laws take some privacy away, but other laws (in Estonia) apply severe punishments to those that access my data without permission, or laws that force businesses to release my data to me or delete certain data about me (in Europe). These laws
also ensure that my data cannot be used in ways I have not given permission for (in Europe, California, and spreading). So, while a blockchain solution might seem great for privacy, it might not conform with the rules and data regulations in a specific
country, bringing feasibility into question.
In terms of who is responsible for the digital identity service itself, a good option, and an option used here in Estonia, is a third-party trust service provider that, by law, is
unable to use any of the data it receives and stores for any reason other than when requested by law to provide it. It is
separate from the government. It’s audited under ISO standards and its technology is
evaluated by certified third parties. If I had to trust anyone with my digital identity, this is who I’d trust. Another option is, of course, the government itself. The same government that already has most of my personal data, is responsible for my
taxes, my pension, and for some, their benefits and welfare. We already have a fairly serious amount of trust stored in the government, whether we like to think it or not. Of course, a widely used digital identity across not just the government but also private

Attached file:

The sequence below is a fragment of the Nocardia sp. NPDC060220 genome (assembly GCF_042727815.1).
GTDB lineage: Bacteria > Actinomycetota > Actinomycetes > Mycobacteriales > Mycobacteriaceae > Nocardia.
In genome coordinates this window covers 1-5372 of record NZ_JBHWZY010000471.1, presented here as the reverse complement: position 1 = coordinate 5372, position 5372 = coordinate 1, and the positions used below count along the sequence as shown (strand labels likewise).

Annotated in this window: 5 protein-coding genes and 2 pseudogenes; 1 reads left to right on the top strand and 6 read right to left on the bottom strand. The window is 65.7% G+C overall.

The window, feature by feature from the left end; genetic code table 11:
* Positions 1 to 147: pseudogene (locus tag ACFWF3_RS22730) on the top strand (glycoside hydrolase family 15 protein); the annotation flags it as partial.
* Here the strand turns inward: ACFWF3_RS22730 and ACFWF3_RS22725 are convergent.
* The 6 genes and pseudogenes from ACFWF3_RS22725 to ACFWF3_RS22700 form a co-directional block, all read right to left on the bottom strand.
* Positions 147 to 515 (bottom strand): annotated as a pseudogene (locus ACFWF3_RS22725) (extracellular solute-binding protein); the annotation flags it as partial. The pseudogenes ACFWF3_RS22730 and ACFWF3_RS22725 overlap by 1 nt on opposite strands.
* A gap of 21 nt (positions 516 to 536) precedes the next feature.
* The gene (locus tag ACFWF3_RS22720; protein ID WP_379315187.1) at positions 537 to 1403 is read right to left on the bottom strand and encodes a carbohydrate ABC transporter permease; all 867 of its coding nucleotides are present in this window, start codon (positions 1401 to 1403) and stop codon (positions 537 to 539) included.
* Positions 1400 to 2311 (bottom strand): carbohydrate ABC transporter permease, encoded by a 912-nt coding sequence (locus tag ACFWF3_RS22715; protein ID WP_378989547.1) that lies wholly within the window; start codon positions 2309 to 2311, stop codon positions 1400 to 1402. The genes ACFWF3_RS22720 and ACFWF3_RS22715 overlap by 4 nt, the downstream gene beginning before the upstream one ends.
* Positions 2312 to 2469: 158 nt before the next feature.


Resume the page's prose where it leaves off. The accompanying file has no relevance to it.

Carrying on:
businesses will provide the government with interaction data, such as who, when, and where, but we then must
rely on the rules and regulations in that country to be upheld.
It’s a tough one. It’s unlikely any one solution will make everyone happy, fulfill all their privacy beliefs, and still abide by the latest data privacy regulations, but when we look to real world examples of what’s in place and what has been successful,
as I often tote, Estonia is where we should be looking; thousands of services, hundreds of millions of automated transactions, trusted online voting, and no public outcry regarding data misuse.
Privacy comes in many different forms, on quite an extensive spectrum, and can mean very different things to different people. Could society function if no one knew anything about anyone? There are interesting thought experiments to be had on this
topic, but where ever they take us, we must always try to stay routed in what is possible or feasible in modern society.